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Metcalf and Rudolph have until April 1 to submit a formal application to the NCAA. The NCAA’s Postseason Football Licensing Subcommittee would then review all applications and make a decision within a month.

If approved, the bowl would be one of the few not located in an area that can boast warm December temperatures. But Metcalf said cold weather bowls aren’t unprecedented, citing the New Mexico Bowl in Albuquerque, where the average high temperature in December is below 50 degrees.

NCAA spokeswoman Dana Thomas said she was not aware of the committee plan for the District. She said there is no rule forbidding a bowl from being played in cold weather, but that it might be one factor taken into consideration when the subcommittee makes its decisions. The NCAA receives applications for new bowls occasionally and has been known to make additions. It did not receive any new applications for the 2007-08 bowl season, when 32 bowls are scheduled.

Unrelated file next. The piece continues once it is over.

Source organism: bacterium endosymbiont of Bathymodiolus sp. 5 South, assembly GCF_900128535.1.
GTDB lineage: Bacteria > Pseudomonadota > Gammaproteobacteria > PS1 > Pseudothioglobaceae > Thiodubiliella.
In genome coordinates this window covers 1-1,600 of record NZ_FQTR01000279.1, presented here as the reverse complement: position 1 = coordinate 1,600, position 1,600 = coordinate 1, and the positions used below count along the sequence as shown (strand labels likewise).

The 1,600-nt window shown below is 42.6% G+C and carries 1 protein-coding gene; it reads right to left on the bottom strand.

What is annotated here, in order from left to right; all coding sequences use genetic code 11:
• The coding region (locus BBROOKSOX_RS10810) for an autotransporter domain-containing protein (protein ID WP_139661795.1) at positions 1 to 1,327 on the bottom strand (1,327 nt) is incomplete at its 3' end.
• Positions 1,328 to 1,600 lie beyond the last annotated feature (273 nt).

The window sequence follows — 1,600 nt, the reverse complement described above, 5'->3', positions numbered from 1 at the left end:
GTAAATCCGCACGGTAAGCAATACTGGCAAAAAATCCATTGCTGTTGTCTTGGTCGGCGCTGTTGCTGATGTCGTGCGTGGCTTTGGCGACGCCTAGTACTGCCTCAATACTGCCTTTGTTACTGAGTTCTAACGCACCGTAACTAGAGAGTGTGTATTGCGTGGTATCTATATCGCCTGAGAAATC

Metcalf acknowledged RFK Stadium is unlikely to be the bowl’s permanent host facility, considering it could be demolished as soon as 2009 after the Nationals and D.C. United move into their own new stadiums.

Evans and other city officials have suggested replacing RFK with a new retractable-roof football stadium to accommodate the Washington Redskins. Such a new facility also could accommodate the bowl game, Evans said.